A biotechnological application of artificial microRNAs (amiR) is the generation of plants resistant to virus infection. This resistance has proven to be highly effective and sequence-specific. However, before these transgenic plants can be deployed in the fields, it is important to evaluate the likelihood of emergence of resistance-breaking mutants. Two issues are of particular interest: (i) whether such mutants can arise in non-transgenic plants that may act as reservoirs; and (ii) whether suboptimal expression of the transgene, resulting in sub-inhibitory concentrations of the amiR would favor the emergence of escape mutants. To address the first issue, we experimentally evolved independent lineages of Turnip mosaic virus (TuMV, family Potyviridae) in fully susceptible wild-type Arabidopsis thaliana plants and then simulated the spill over of the evolving virus to the fully resistant A. thaliana transgenic plants. To address the second issue, the evolution phase took place in transgenic plants that expressed the amiR at sub-inhibitory concentrations. Our results show that TuMV populations replicating in susceptible hosts accumulated resistance-breaking alleles that resulted in overcoming the resistance of fully resistant plants. The rate at which resistance was broken was 7 times faster for TuMV populations that experienced sub-inhibitory concentrations of the antiviral amiR. To better understand the viral population dynamics taking place within each host we performed in silico stochastic simulations of the experiments. By using a Monte Carlo model simulating virus RNA evolution with digital genomes, we fitted the experimental data estimating relevant population genetics parameters for the two experimental setups. Together, our results contribute to the rational management of amiR-based antiviral resistance in plants.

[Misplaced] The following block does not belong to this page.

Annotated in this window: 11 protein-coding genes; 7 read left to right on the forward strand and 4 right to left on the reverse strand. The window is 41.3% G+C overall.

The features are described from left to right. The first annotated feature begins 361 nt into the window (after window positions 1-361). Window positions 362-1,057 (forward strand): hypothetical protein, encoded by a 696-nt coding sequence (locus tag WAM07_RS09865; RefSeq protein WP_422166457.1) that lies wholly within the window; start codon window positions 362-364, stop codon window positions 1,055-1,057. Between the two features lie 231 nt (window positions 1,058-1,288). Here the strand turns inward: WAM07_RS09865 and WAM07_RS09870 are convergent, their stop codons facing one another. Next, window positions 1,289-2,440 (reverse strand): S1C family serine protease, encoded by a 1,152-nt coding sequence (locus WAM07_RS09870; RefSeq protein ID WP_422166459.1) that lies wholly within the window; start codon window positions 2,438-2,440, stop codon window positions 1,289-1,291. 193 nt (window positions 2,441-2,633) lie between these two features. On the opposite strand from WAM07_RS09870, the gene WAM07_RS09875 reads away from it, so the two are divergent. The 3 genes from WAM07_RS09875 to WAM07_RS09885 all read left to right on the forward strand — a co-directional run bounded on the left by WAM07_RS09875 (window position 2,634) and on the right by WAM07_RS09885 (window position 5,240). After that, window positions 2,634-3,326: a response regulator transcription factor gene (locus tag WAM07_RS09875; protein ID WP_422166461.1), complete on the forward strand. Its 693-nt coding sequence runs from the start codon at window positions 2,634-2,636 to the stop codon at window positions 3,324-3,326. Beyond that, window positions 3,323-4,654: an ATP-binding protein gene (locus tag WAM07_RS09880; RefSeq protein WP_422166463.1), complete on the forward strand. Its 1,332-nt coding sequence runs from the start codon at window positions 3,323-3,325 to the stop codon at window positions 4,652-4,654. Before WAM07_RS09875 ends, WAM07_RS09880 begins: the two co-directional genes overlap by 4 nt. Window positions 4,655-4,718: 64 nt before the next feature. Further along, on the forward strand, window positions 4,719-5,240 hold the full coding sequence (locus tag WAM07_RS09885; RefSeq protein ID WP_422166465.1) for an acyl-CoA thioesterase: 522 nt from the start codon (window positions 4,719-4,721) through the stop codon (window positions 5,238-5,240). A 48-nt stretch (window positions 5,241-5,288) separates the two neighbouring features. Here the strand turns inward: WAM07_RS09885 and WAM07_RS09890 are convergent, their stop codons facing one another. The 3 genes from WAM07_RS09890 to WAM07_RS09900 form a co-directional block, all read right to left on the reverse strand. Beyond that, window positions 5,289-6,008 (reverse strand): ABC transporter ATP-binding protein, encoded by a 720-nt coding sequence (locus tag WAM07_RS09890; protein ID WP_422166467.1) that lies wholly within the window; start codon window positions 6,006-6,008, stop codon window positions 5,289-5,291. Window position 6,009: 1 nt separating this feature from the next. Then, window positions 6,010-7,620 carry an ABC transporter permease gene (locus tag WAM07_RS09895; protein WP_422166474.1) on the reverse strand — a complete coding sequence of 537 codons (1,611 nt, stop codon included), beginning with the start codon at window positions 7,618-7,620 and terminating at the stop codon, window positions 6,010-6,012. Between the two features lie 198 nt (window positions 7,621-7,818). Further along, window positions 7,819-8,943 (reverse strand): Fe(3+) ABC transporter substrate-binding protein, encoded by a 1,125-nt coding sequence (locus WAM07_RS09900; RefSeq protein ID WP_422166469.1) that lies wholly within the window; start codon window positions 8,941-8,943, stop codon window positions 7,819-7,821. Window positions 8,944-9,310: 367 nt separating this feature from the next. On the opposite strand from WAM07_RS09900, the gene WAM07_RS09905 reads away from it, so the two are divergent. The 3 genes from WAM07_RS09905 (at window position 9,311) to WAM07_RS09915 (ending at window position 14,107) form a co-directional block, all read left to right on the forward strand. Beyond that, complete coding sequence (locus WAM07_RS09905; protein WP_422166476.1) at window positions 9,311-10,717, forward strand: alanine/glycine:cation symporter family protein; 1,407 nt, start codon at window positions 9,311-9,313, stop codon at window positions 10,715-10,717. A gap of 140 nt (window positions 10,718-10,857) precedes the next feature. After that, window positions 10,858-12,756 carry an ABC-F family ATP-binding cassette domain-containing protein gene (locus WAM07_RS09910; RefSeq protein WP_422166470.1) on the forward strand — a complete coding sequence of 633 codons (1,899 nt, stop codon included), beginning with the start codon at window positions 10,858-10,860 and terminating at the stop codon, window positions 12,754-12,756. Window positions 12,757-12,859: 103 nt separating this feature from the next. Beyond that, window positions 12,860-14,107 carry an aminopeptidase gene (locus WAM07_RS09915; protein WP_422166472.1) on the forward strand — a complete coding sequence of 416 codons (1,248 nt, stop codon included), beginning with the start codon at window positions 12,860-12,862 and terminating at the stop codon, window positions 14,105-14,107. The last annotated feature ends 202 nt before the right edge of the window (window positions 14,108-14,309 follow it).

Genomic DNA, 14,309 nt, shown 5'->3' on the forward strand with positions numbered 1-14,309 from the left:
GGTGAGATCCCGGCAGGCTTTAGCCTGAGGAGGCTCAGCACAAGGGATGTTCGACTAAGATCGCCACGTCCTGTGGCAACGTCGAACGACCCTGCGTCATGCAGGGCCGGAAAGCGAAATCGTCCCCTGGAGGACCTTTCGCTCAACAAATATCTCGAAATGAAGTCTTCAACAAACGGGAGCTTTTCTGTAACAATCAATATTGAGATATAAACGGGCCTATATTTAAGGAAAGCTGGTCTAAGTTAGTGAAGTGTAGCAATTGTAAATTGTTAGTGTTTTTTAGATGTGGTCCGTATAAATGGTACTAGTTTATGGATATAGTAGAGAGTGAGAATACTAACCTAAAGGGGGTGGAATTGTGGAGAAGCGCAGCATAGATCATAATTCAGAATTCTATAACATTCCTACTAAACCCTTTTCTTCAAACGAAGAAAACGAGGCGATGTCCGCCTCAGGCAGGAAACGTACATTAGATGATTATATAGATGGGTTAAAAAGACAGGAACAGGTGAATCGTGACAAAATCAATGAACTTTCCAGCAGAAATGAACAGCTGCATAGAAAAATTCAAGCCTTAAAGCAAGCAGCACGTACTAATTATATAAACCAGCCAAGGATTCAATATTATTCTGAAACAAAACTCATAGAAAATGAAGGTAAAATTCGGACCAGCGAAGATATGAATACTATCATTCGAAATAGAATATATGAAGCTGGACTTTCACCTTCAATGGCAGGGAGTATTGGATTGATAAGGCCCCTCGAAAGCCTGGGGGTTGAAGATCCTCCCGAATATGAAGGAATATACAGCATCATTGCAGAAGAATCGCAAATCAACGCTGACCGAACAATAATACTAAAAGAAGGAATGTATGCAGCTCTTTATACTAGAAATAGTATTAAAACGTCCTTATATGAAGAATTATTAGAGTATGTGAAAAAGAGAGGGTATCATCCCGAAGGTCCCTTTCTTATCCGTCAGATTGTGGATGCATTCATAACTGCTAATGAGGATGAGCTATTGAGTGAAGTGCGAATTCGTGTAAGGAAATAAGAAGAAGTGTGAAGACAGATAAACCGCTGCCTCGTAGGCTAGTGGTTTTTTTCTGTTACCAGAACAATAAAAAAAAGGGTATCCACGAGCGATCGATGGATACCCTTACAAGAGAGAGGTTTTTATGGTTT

Work done in collaboration with Lafforgue, G., Martínez, F., de la Iglesia, F., Niu, Q.W., Lin, S.S., Solé, R.V., Chua, N.H, Daròs, J.A., and Elena, S.F.

The geometry of branching actin networks from capping, branching and filament growth
Daniel Smith, Department of Mathematics, University of Pittsburgh

Branching actin network is the primary engine driving cell motility. At the front of a motile cell, inside the lamellipodium, is a dense mesh of actin filaments pushing the membrane forward. The structure of the mesh is believed to be largely regulated by three processes: branching of new filaments off of existing ones, capping of filament tips stopping filament growth, and filament growth. Filaments inside the lamellipodium have been observed to organize into a strict orientation pattern where filaments are angled approximately -35/35 degrees from the normal direction of the membrane. It has been previously hypothesized that the three processes above are sufficient to generate the unique orientation pattern.

We derive and analyze an integro-differential PDE for the angular density of branching actin network by incorporating the three constituent processes. Our analysis implies that there exist multiple equilibrium angular distributions, which strongly suggests additional process that regulates actin filament orientation.

Information transmission in small gene regulatory networks
Aleksandra Walczak, Laboratoire de Physique Theorique, Ecole Normale Superieure, Paris